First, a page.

I agree with the Select Committee's conclusion in paragraph 40 that the EEC Commission's proposal that the band should simply be 12 miles for Britain is not enough. That proposal was put out some months ago, and the Select Committee accept that it is now out of date. But it marked a significant change of policy. The fact that the EEC Commission no longer accepted the Common Fisheries Policy of fishing up to each other's beaches, and accepted that there had to be a band (although it was too narrow where Britain was concerned) at 12 miles was in itself a significant change which indeed we should welcome.

It has been said that the inshore boats do not need more than 12 miles, or that perhaps there are some places where they may need 20 miles. But this brings in the question of the whole definition of the inshore fleet. Of course, the boats which only go out for the day, such as the small shellfish boats, may well not need more than 12 miles. But when we are talking about the inshore fleet in Britain, we are covering a whole range of fishing vessels, some of which go out for four or five days, or even more if necessary, who fish far out in the North Sea, who go out and fish off the coast of Norway, and come back. So far as Britain is concerned, the definition is usually connected with the length of the boat, and not with the kind of fish caught or the number of days the boat usually stays at sea. In other countries, I suspect that the term "inshore fleet" applies to the small boats which simply go out for a few hours, and which are perhaps the mainstay of some small, isolated community. In our negotiations we must make it clear that we are not considering only our inshore fleet, but the middle and distant water fleets which will be having to come back and fish in our own waters. That is why we require 50 miles over a large part of our coastline.

Paragraph 14 of the Report of the Select Committee says: The Commission has proposed the introduction of an exclusive zone in recognition of the needs of small local communities which often depend partly on inshore waters for their livelihood. This does not, of course, take in all the fishing grounds of the so-called inshore boats which fish out of Scottish ports". That makes my point. I agree with the Select Committee that the proposal of the Commission, although a significant change of policy, is now out of date, and cannot be accepted by the British Government.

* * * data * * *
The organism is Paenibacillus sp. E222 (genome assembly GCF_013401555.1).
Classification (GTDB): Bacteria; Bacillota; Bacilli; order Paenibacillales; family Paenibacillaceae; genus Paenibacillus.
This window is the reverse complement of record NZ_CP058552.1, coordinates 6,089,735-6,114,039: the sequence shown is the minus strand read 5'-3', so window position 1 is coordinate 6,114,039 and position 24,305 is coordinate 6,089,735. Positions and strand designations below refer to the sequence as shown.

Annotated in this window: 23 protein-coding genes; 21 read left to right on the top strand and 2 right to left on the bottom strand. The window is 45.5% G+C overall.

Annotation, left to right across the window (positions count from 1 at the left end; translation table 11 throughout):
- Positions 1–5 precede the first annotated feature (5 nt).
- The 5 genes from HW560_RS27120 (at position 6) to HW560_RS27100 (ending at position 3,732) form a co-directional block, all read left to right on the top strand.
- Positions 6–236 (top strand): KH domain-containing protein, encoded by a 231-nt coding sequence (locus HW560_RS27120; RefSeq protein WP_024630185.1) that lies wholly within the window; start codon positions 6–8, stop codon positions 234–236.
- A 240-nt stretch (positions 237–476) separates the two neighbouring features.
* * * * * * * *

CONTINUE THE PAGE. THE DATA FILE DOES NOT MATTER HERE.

Of course, there is the difference where Britain is concerned, that on the whole the inshore fleet has consisted of those who own their boats or own shares in the boats, whereas the middle and distant water fleets have been owned by companies and the crews and the fishermen have been employees of the companies. In the past there has been a conflict of interest. Besides the different form of employment which I have described, there has been a conflict of interest, which has been that the boats fishing far afield have naturally wanted to fish up to 12 miles, and even beyond if possible, to the coasts of other countries, whereas our inshore fleets have been desperately trying to get the limits extended so as to keep foreign boats away from our own shores. That conflict of interest has now come to an, end and in other ways the distant water boats and the inshore boats are finding that their interests are coinciding. Your Lordships will have seen some of the advertisements which have appeared in the national Press in the last few days, and which have been put out by the combined fishing organisations of the whole country. I have one here which took up a whole page in a daily Scottish newspaper.